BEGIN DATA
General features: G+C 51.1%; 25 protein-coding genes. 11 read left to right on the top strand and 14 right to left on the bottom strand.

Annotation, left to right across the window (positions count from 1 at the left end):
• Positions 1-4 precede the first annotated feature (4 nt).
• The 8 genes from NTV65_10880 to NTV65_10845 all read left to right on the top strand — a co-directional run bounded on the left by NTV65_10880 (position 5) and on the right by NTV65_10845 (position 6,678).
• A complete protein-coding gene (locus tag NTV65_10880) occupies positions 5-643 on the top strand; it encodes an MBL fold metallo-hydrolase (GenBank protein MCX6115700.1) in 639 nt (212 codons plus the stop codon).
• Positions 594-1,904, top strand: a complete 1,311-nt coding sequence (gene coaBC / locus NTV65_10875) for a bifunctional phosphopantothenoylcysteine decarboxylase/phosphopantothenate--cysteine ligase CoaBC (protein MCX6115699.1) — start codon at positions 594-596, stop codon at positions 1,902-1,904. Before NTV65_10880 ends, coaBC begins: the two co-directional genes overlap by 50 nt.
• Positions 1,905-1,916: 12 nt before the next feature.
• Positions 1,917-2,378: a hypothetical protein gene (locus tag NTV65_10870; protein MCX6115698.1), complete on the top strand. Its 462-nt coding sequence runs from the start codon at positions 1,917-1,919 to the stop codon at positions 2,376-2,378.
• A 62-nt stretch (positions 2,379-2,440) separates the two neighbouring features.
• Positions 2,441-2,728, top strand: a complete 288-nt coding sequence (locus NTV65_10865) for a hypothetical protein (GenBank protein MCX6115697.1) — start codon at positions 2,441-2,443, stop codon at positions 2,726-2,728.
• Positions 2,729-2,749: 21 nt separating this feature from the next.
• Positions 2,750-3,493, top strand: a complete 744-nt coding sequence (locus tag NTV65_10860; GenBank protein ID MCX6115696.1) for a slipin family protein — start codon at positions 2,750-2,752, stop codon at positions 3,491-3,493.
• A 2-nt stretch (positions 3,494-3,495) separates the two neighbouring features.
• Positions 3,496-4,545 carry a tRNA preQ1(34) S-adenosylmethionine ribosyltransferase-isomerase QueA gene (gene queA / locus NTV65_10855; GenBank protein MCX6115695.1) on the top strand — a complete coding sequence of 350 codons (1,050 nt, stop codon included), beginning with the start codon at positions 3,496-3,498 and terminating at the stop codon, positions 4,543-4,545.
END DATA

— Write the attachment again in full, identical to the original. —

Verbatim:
General features: G+C 51.1%; 25 protein-coding genes. 11 read left to right on the top strand and 14 right to left on the bottom strand.

Annotation, left to right across the window (positions count from 1 at the left end):
• Positions 1-4 precede the first annotated feature (4 nt).
• The 8 genes from NTV65_10880 to NTV65_10845 all read left to right on the top strand — a co-directional run bounded on the left by NTV65_10880 (position 5) and on the right by NTV65_10845 (position 6,678).
• A complete protein-coding gene (locus tag NTV65_10880) occupies positions 5-643 on the top strand; it encodes an MBL fold metallo-hydrolase (GenBank protein MCX6115700.1) in 639 nt (212 codons plus the stop codon).
• Positions 594-1,904, top strand: a complete 1,311-nt coding sequence (gene coaBC / locus NTV65_10875) for a bifunctional phosphopantothenoylcysteine decarboxylase/phosphopantothenate--cysteine ligase CoaBC (protein MCX6115699.1) — start codon at positions 594-596, stop codon at positions 1,902-1,904. Before NTV65_10880 ends, coaBC begins: the two co-directional genes overlap by 50 nt.
• Positions 1,905-1,916: 12 nt before the next feature.
• Positions 1,917-2,378: a hypothetical protein gene (locus tag NTV65_10870; protein MCX6115698.1), complete on the top strand. Its 462-nt coding sequence runs from the start codon at positions 1,917-1,919 to the stop codon at positions 2,376-2,378.
• A 62-nt stretch (positions 2,379-2,440) separates the two neighbouring features.
• Positions 2,441-2,728, top strand: a complete 288-nt coding sequence (locus NTV65_10865) for a hypothetical protein (GenBank protein MCX6115697.1) — start codon at positions 2,441-2,443, stop codon at positions 2,726-2,728.
• Positions 2,729-2,749: 21 nt separating this feature from the next.
• Positions 2,750-3,493, top strand: a complete 744-nt coding sequence (locus tag NTV65_10860; GenBank protein ID MCX6115696.1) for a slipin family protein — start codon at positions 2,750-2,752, stop codon at positions 3,491-3,493.
• A 2-nt stretch (positions 3,494-3,495) separates the two neighbouring features.
• Positions 3,496-4,545 carry a tRNA preQ1(34) S-adenosylmethionine ribosyltransferase-isomerase QueA gene (gene queA / locus NTV65_10855; GenBank protein MCX6115695.1) on the top strand — a complete coding sequence of 350 codons (1,050 nt, stop codon included), beginning with the start codon at positions 3,496-3,498 and terminating at the stop codon, positions 4,543-4,545.